Cryptomining attacks against Apple devices increase sharply
Check Point has published its latest Global Threat Index for September 2018, revealing a near-400% increase in cryptomining malware attacks against Apple iPhones. These attacks are using the Coinhive mining malware, which continues to occupy the top position in the Index that it has held since December 2017.
Coinhive now impacts 19% of organizations worldwide. Check Point’s researchers also observed a significant increase in Coinhive attacks against PCs and devices using the Safari browser, which is the primary browser used by Apple devices. The ‘Cryptoloot’ mining malware climbed to 3rdth place in the Threat Index, becoming the second most prevalent crypto-miner in the index. Cryptoloot aims to compete with Coinhive by asking a smaller revenue percentage from websites than Coinhive.
“Cryptomining continues to be the dominant threat facing organizations globally,” Maya Horowitz, Threat Intelligence Group Manager at Check Point commented. “Attacks such as these serve as a reminder that mobile devices are an often-overlooked element of an organization’s attack surface, so it’s critical that these devices are protected with a comprehensive threat prevention solution, to stop them being the weak point in corporate security defenses.”
In September, Dorkbot – the trojan that steals sensitive information and launches denial-of-service attacks, remained in second place with a global impact of 7%.
September 2018’s top 3 most wanted
2. Dorkbot – the worm designed to allow remote code execution as well as downloading an additional malware to the infected system.
3. Cryptoloot – Crypto-miner, using the victim’s CPU or GPU power and existing resources for crypto mining – adding transactions to the blockchain and releasing new currency. It is a competitor to Coinhive, trying to pull the rug under it by asking a lower percentage of revenue from websites.
Once again, Lokibot, an Android banking Trojan and info-stealer, was the most popular malware used to attack organizations’ mobile estates followed by the Lotoor and Triada.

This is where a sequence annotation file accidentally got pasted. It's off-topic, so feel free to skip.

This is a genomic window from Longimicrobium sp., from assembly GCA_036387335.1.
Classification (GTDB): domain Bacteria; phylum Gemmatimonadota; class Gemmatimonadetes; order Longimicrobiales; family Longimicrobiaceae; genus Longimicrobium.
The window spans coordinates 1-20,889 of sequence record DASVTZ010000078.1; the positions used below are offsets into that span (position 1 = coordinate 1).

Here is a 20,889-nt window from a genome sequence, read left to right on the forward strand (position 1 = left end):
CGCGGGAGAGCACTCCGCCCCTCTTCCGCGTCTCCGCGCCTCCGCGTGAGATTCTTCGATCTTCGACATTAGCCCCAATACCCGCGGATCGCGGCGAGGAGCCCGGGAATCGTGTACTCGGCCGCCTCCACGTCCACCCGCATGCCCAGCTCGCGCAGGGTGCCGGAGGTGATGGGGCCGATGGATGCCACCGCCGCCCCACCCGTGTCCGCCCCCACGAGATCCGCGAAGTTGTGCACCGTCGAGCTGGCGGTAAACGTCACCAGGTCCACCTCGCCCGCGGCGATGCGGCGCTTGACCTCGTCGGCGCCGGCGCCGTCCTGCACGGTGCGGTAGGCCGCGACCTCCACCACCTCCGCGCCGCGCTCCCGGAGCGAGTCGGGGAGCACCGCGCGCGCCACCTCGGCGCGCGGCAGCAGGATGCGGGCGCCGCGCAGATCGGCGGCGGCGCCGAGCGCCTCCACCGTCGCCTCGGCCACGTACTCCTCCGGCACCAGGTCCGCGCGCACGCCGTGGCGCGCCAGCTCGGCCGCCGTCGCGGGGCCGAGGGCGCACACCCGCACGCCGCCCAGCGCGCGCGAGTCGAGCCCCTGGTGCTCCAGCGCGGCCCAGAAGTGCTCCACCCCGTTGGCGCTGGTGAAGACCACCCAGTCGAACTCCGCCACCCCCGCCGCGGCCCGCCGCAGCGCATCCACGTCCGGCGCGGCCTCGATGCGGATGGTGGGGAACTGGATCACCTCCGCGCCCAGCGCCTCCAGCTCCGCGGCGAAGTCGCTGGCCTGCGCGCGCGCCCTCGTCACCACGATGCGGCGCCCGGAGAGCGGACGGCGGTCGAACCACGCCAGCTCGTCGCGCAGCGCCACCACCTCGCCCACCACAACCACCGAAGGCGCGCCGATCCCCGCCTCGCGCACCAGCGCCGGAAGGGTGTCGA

September’s top 3 most wanted mobile malware
1. Lokibot – Android banking Trojan and info-stealer, which can also turn into a ransomware that locks the phone in case its admin privileges are removed.
2. Lotoor – Hack tool that exploits vulnerabilities on Android operating system in order to gain root privileges on compromised mobile devices.
3. Triada – Modular Backdoor for Android which grants super user privileges to downloaded malware, as helps it to get embedded into system processes. Triada has also been seen spoofing URLs loaded in the browser.
Check Point researchers also analyzed the most exploited cyber vulnerabilities. In first place was CVE-2017-7269, with a global impact of 48%. In the second place was CVE-2017-5638 with a global impact of 43%, closely followed by Web servers PHPMyAdmin Misconfiguration Code Injection impacting 42% of organizations.
September’s top 3 most exploited vulnerabilities
1. Microsoft IIS WebDAV ScStoragePathFromUrl Buffer Overflow (CVE-2017-7269) – By sending a crafted request over a network to Microsoft Windows Server 2003 R2 through Microsoft Internet Information Services 6.0, a remote attacker could execute arbitrary code or cause a denial of service conditions on the target server. That is mainly due to a buffer overflow vulnerability resulted by improper validation of a long header in HTTP request.
1. OpenSSL tls_get_message_body Function init_msg Structure Use After Free (CVE-2016-6309) – A use-after-free vulnerability has been reported in the tls_get_message_body function of OpenSSL. A remote, unauthenticated attacker could exploit this vulnerability by sending a crafted message to the vulnerable server. Successful exploitation allows the attacker to execute arbitrary code on the system.
2. Web servers PHPMyAdmin Misconfiguration Code Injection – A code injection vulnerability has been reported in PHPMyAdmin. The vulnerability is due to PHPMyAdmin misconfiguration. A remote attacker can exploit this vulnerability by sending a specially crafted HTTP request to the target.